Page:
DOT3 brake fluid is used mostly by hobbyists to remove acrylic paint from their miniature figures. In my own experience of using DOT3 brake fluid in removing paint from plastic, it actually works pretty well, given that it is specifically made for automobiles. It does not melt nor deform the plastic figures, but it might if you have softer kinds of plastic.

Hard plastics (like eyeglass frames or light switches) do not deform when using DOT3 brake fluid or using any of the other chemicals listed above. Keep in mind that DOT3 brake fluid is specially made for automobiles so you must take extra precautions when using it. The same goes for the other chemicals listed above – always take extra care when using them.

Any of the methods listed above will surely get that unwanted paint off the plastic. You can also do combinations of scraping and dissolving for better and faster results. Always take extra care when doing these methods to avoid accidents like burns, cuts, or suffocation. Keep all fire sources away, if possible, and keep these tools and chemicals where children cannot reach them. If you are still not convinced that you can do it yourself, you can always hire a professional, and they will get the job done for you.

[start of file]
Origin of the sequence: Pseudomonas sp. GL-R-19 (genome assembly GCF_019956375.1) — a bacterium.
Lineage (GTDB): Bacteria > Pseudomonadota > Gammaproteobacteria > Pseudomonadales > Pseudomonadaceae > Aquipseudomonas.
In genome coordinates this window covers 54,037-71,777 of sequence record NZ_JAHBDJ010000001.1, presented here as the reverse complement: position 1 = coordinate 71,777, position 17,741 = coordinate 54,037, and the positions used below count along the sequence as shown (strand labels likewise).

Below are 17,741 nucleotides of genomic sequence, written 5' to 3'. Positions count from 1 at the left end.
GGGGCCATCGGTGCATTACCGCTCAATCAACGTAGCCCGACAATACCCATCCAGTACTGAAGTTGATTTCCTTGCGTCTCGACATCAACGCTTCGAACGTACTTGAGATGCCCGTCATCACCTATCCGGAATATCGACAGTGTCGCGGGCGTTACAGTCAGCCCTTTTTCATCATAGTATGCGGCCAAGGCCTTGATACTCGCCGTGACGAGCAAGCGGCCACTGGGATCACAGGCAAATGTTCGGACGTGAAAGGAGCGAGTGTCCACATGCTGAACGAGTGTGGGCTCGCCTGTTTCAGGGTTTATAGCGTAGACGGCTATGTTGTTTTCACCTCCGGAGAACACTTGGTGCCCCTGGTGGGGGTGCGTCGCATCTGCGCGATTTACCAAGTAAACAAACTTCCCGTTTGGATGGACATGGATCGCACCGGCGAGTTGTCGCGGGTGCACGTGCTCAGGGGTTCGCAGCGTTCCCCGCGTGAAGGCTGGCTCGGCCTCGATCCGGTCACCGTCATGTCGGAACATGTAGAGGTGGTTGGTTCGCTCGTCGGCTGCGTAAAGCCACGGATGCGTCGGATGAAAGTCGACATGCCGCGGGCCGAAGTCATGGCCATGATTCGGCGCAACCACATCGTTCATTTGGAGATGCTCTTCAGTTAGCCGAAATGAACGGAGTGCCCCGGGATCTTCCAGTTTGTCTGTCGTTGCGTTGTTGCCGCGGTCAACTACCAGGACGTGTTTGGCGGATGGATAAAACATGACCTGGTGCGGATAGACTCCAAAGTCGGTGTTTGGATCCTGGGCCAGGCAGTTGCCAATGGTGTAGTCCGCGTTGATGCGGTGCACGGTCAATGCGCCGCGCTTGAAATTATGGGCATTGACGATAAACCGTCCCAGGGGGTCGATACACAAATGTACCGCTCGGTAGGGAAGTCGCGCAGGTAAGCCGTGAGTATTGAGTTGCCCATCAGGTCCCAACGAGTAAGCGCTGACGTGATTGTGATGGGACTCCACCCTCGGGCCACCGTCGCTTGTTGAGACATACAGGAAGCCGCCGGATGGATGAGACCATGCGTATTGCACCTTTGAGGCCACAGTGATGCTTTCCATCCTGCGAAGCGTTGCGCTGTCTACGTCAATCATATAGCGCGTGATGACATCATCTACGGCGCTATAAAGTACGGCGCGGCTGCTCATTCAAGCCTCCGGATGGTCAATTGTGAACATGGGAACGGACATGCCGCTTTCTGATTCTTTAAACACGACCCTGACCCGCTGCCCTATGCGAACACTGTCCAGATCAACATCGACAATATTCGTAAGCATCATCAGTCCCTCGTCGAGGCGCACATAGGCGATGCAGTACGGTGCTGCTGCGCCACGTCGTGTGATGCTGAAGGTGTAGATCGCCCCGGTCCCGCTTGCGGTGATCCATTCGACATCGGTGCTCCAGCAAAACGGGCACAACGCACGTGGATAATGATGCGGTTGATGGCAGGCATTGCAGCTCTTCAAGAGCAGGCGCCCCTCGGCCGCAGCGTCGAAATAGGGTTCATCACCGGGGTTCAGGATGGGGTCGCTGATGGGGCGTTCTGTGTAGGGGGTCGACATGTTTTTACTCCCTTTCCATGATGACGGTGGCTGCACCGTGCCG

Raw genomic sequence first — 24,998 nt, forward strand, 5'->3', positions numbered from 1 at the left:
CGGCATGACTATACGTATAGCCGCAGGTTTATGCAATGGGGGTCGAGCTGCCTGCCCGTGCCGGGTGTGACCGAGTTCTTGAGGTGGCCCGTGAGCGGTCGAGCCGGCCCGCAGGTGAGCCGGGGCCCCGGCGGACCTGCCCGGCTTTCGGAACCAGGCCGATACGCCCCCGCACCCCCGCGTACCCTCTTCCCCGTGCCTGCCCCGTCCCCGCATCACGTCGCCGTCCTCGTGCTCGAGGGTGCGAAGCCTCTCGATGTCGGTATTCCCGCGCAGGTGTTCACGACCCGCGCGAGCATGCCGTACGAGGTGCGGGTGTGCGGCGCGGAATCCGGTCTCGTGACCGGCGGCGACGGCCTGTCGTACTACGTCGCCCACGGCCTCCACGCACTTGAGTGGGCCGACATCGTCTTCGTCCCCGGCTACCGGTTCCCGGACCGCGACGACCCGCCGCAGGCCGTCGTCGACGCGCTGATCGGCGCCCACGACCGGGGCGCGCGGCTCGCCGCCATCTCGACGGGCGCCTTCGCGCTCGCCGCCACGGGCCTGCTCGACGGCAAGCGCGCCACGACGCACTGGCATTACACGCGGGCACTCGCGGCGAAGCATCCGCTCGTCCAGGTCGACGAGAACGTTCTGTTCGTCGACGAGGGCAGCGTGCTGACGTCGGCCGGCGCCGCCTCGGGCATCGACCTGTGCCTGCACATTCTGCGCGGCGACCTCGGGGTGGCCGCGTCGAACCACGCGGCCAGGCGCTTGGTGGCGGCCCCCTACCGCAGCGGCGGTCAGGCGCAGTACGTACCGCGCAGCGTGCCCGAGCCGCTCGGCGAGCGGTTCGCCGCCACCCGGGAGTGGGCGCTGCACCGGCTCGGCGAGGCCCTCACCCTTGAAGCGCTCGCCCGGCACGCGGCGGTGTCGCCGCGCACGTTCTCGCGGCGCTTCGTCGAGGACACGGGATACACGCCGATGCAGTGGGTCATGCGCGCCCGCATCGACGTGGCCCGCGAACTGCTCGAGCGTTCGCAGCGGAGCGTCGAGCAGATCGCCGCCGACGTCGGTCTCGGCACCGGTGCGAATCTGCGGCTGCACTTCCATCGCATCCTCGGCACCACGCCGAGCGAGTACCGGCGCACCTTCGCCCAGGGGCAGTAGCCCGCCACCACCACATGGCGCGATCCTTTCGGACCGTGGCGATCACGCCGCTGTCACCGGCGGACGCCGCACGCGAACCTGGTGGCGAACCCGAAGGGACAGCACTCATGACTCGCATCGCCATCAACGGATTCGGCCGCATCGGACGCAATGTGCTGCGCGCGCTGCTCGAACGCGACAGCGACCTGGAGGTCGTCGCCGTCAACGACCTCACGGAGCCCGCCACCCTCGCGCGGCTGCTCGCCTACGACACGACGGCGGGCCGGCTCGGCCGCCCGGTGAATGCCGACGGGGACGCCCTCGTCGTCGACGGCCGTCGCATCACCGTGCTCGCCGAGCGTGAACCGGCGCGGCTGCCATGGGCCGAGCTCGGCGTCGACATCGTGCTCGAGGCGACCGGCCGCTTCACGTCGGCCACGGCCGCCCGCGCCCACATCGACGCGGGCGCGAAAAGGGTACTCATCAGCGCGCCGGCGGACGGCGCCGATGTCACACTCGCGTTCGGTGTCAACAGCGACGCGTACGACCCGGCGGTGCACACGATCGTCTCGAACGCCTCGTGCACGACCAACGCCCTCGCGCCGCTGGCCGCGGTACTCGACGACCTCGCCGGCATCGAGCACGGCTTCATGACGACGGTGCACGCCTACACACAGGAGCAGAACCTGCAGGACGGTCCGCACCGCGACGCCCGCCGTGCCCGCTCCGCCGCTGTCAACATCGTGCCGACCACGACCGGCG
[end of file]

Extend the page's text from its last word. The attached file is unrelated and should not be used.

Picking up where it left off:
If you are a DIY homeowner, those articles might be helpful as well:

How To Remove Great Stuff From Skin: A Comprehensive Guide


What plastic is safe for acetone?

Plastics that are safe for acetone include polyethylene, polypropylene, and fluoroplastics.

Will acetone damage ABS plastic?

ABS Plastic Table

Yes, acetone will damage the surface of ABS (Acrylonitrile butadiene styrene) plastic.

Will nail polish remover remove paint?

Most nail polish removers contain acetone as a primary ingredient. Acetone is a powerful solvent for oil-based and latex-based paint.

Thank you for reading!

Jan Hajek

I am an experienced writer. I write about home improvement topics such as construction, electrical work, plumbing, security and safety, interior design, exterior design, tools and woodworking, gardening, and garage organization. I love helping people improve their homes and make them more enjoyable places to live.